Word Consciousness

Another component of vocabulary instruction is developing students’ word consciousness, their interest in learning and using words (Graves & Watts-Taffe, 2002). According to Scott and Nagy (2004), word consciousness is “essential for vocabulary growth and comprehending the language of schooling” (p. 201). Students who have word consciousness exemplify these characteristics:

  • Students use words skillfully, understanding the nuances of word meanings.
  • Students gain a deep appreciation of words and value them.
  • Students are aware of differences between social and academic language.
  • Students understand the power of word choice.
  • Students are motivated to learn the meaning of unfamiliar words.

Word consciousness is important because vocabulary knowledge is generative—that is, it transfers to and enhances students’ learning of other words (Scott & Nagy, 2004).

The goal is for students to become more aware of words, manipulate them playfully, and appreciate their power. Teachers foster word consciousness in a variety of ways, as Mrs. Sanom did in the vignette at the beginning of the chapter. Most importantly, they model interest in words and precise use of vocabulary (Graves, 2006). To encourage students’ interest in words, teachers share books about words, including Max’s Words (Banks, 2006), Word Wizard (Falwell, 2006), and The Boy Who Loved Words (Schotter, 2006) with primary-grade students; and Miss Alaineus: A Vocabulary Disaster (Fraiser, 2007), Baloney (Henry P.) (Scieszka, 2005), and Mom and Dad Are Palindromes (Shulman, 2006) with older students. Next, they call students’ attention to words by highlighting words of the day, posting words on word walls, and having students collect words from books they’re reading. They promote wordplay by sharing riddles, jokes, puns, songs, and poems and encouraging students to experiment with words and use them in new ways.

This table lists the types of wordplay. Through these activities, students become more powerful word users.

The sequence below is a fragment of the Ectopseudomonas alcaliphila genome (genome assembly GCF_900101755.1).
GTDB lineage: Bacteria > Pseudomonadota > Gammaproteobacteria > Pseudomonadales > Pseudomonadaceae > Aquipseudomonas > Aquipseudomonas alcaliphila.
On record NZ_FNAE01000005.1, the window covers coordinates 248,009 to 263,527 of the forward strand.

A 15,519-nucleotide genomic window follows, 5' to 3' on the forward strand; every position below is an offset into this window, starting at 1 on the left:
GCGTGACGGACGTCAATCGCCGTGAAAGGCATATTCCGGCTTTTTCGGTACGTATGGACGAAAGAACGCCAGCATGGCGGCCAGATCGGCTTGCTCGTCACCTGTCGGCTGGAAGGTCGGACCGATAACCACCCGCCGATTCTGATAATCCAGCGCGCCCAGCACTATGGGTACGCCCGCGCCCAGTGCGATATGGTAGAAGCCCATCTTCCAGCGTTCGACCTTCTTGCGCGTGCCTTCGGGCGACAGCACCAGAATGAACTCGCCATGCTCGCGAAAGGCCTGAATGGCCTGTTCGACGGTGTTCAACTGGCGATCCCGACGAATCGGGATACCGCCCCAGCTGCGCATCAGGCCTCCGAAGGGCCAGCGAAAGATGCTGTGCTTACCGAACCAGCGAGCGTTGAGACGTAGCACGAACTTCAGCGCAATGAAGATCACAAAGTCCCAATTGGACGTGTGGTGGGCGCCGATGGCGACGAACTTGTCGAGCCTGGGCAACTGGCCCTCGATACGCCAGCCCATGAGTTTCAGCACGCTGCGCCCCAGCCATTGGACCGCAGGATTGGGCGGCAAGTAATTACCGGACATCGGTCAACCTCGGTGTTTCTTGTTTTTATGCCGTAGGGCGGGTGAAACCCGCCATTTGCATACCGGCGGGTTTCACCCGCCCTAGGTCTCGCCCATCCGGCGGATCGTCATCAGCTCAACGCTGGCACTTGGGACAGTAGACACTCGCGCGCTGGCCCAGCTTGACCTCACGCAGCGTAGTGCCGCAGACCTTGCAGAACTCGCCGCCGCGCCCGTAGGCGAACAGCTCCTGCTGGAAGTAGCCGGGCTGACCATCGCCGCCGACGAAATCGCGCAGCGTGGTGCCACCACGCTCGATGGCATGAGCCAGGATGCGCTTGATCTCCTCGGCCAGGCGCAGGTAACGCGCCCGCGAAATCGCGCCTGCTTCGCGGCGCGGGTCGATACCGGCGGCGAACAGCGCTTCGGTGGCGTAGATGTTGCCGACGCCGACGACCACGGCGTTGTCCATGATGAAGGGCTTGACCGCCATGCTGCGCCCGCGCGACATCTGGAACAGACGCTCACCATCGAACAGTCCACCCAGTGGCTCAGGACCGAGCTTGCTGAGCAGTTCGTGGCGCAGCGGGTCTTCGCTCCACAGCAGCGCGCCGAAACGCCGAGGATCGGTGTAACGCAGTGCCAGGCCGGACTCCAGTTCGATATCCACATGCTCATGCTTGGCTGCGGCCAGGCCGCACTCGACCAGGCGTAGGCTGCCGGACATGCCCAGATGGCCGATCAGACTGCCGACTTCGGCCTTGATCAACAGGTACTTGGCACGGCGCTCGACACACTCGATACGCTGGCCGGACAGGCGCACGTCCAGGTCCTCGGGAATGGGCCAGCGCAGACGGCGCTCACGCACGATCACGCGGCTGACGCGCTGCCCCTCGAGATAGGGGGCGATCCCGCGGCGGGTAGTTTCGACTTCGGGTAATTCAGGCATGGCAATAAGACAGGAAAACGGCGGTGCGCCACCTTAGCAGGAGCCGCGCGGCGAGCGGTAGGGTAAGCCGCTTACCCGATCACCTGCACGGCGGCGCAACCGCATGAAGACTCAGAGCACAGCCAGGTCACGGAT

Type Description Examples
Alliteration Repetition of a beginning consonant or vowel in neighboring words within a phrase or sentence. Sometimes sentences are called tongue twisters.
  • now or never
  • do or die
  • Peter Piper picked a peck of pickled peppers
Eponym A person's name that has become a word.
  • teddy bear
  • sandwich
  • pasteurization
Hyperbole An exaggerated statement.
  • I almost died laughing
  • my feet are killing me
  • I'm so hungry I could eat a horse
Onomatopoeia A word that imitates a sound.
  • tick-tock
  • kerplunk
  • sizzling
Oxymoron The combination of two normally contradictory words.
  • jumbo shrimp
  • pretty ugly
  • deafening silence
Palindrome A word or phrase that reads the same forward or backward
  • mom
  • civic
  • a man, a plan, a canal—Panama
Personification A figure of speech that endows human traits or abilities to inanimate objects.
  • the old VW's engine coughed
  • raindrops danced on my umbrella
  • fear knocked on the door
Pig Latin

A language game where a speaker rearranges the sounds in words:

The initial consonant sound of each word is moved to the end and ay is added after it; but when the word begins with a vowel, the initial sound isn't moved, but ay is added at the end.

  • cat = at-cay
  • ice cream = ice-ay eam-cray
  • pig Latin is fun = ig-pay atin-lay is-ay un-fay
Portmanteau A word created by fusing two words to combine the meaning of both words. This wordplay was invented by Lewis Carroll in Jaberwocky.
  • spork (spoon + fork)
  • brunch (breakfast + lunch)
  • smog (smoke + fog)
Spoonerism A tangle of words in which sounds are switched, often with a humorous effect. These “slips of the tongue,” named for Reverend William Spooner (1844–1930), usually occur when a person is speaking quickly.
  • butterfly—flutterby
  • go and take a shower—go and shake a tower
  • save the whales—wave the sails